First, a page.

"Our advice from the Department of Labour is that the legislation is flexible enough to deal with these concerns in that if breaks can't be scheduled due to certain requirements or commitments then they should be taken 'where reasonable and practicable'." ...more

Fish oil pills don't boost benefit of heart drugs

From the Associated Press:
Heart attack patients who are already taking the right medicines to prevent future problems get no added benefit from taking fish oil capsules, a large study in Germany finds.

The study tested a 1-gram daily dose of a prescription version of highly purified omega-3 fatty acid — the "good fat" contained in certain oily fish that is thought to help the heart.

Researchers led by Dr. Jochen Senges of the University of Heidelberg gave fish oil or dummy capsules to more than 3,800 people who had suffered a heart attack in the previous two weeks. About 90 percent were already receiving all the medicines recommended to prevent a second attack, including aspirin, anti-clotting and cholesterol drugs.

After a year, it made no difference whether these patients took fish oil or dummy capsules. In both groups, fewer than 2 percent had suffered sudden cardiac death, 4 percent had another heart attack, and fewer than 2 percent had suffered a stroke.

If recent heart attack patients are already getting good care, "there is almost nothing you can do better on top of this" to further lower risk, Senges said. He presented the results Monday at an American College of Cardiology conference. ...more

Cleanup Drive to Sweep Pharm Industry

From the Korea Times:
The government will step up its fight against chronic illegal rebate practices whereby doctors and pharmacists receive money from drug makers in return for prescribing or recommending their products.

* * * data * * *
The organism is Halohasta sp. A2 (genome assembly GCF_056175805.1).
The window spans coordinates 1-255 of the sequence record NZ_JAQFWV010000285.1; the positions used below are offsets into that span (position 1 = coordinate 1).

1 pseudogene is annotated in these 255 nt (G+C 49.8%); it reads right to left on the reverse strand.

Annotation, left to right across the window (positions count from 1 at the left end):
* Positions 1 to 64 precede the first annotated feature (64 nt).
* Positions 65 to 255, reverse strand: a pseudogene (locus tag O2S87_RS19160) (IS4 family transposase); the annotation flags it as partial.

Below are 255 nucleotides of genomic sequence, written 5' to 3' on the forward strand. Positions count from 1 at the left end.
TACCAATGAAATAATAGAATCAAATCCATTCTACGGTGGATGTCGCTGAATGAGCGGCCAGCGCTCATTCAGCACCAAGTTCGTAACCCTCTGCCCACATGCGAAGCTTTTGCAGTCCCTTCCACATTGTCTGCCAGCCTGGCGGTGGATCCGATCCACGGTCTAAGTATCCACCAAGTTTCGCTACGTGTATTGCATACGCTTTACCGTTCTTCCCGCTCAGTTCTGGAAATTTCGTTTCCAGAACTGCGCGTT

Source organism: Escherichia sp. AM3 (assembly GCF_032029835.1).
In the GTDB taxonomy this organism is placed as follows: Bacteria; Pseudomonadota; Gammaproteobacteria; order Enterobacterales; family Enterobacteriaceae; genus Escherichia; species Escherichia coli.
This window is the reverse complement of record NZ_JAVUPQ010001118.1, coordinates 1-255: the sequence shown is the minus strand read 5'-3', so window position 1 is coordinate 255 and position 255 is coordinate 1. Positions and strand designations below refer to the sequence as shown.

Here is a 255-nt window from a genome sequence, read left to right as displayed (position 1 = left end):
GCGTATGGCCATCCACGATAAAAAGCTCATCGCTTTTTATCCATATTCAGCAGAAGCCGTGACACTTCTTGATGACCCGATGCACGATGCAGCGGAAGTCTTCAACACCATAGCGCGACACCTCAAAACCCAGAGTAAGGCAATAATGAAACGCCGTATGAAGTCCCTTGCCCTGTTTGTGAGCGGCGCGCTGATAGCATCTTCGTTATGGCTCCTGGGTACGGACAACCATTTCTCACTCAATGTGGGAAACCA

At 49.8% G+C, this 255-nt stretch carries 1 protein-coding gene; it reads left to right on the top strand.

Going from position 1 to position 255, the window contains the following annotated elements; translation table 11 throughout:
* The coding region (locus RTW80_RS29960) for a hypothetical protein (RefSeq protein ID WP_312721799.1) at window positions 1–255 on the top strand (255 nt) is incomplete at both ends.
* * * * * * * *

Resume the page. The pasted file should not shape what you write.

The wholesalers who receive such de-facto bribes will be sanctioned, the Ministry for Health, Welfare and Family Affairs said Tuesday.

A relevant bill has been submitted to the National Assembly to establish the legal grounds to suspend the licenses of doctors who take the money for up to one year.

Under the new rules to make more transparent the way pharmaceuticals are distributed to consumers, all parties ― doctors, pharmacists, wholesalers and retailers ― who give or take rebates will be subject to sanctions. ...more

Pharmacist warns of 'pharm parties'

From the Madison (IN) Courier:
"Pharm parties" where party-goers ingest random prescription drugs collected from family medicine cabinets without regard for potentially lethal drug interactions are a rapidly increasing trend among teens and young adults, a pharmacist told a town hall audience Monday in Carrollton, Ky.

Pharmacist Dave Sallengs likened the possible deadly consequences of mixing prescription medication to the death Jan. 22, 2008, of Academy Award-winning actor Heath Ledger, who accidentally overdosed on six different painkillers and sedatives.

Sallengs said the number of 12- to 17-year-olds abusing controlled substances in the U.S. grew 212 percent between 1992 and 2003, and the number of prescriptions written for controlled substances in the U.S. grew 150 percent.

Sallengs, the manager of the drug enforcement and professional practices branch office of the Kentucky inspector general, said the number of people abusing prescription drugs exceeded the number of people abusing cocaine, hallucinogens, inhalants and heroin combined during that same period. ..more

Wednesday, April 01, 2009

More than $547M spent on drugs

From the Fredericton (NB) Daily Gleaner:
More than $547.3 million worth of prescribed drugs were sold in 191 New Brunswick pharmacies last year, accounting for more than nine million prescriptions filled provincewide.

According to an IMS Health Canada report, New Brunswick was second, behind Quebec, in spending per capita.

At the same time, New Brunswickers are keen to purchase cheaper prescriptions, leading other provinces in sales of generic brands (purchasing 58.9 per cent of generics versus brand name drugs at 41.1 per cent).

Janet Cooper, senior director of professional affairs at the Canadian Pharmacists Association, said this doesn't necessarily mean New Brunswickers are paying more for prescriptions.